05/18/2010 - An unlikely coalition of logging companies and environmental groups has reached an agreement to protect more than 300,000 square kilometres of Canadian boreal forest — an area larger than the United Kingdom — the biggest forest-conservation deal in history. An additional 385,000 square kilometres will fall under strict guidelines that will promote sustainable logging and protect ecologically and culturally sensitive sites.
Under the agreement, unveiled on 18 May in Toronto, Ontario, 21 members of the Forest Products Association of Canada, which represents the majority of companies in the Canadian logging industry, will set aside slightly less than half of the land for which they hold leases across seven provinces. In exchange, nine environmental groups, including Greenpeace and the Nature Conservancy, have pledged to suspend do-not-buy campaigns against the loggers' products, which range from construction lumber to toilet paper, and to actively endorse them.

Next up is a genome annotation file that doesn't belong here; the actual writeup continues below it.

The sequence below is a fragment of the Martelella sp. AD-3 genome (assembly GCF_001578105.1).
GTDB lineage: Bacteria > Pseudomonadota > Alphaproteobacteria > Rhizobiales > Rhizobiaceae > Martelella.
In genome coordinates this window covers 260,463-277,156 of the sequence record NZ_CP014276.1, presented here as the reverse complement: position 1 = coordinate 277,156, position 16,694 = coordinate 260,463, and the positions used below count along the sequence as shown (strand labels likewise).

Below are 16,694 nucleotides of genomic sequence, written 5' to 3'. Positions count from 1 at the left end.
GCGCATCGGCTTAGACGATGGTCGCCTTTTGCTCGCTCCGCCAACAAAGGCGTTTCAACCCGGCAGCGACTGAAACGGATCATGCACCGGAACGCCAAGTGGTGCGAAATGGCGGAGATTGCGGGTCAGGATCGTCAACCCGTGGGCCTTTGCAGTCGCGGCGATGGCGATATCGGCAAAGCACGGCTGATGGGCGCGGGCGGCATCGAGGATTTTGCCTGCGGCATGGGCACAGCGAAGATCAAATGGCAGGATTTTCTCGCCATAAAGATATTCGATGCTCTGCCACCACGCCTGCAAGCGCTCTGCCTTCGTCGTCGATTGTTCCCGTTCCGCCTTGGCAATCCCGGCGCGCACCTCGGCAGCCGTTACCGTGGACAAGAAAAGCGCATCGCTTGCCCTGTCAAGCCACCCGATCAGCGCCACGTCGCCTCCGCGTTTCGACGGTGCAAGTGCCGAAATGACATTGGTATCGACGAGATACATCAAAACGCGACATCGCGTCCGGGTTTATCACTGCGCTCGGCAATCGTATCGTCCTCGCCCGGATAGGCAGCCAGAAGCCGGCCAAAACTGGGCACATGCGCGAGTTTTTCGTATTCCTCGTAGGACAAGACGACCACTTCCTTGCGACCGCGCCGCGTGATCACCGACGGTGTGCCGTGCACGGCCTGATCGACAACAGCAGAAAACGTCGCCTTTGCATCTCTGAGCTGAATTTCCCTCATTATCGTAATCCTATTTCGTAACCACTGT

"This will allow us to protect the most intact parts of the boreal forest that are critical habitat for the caribou and other species," says Steve Kallick, director of the Pew Environment Group's International Boreal Conservation Campaign, based in Seattle, Washington, which brokered the deal it hails as "radically pragmatic."
Read the full article, Pact Protects Canadian Forests, on the Nature Web site.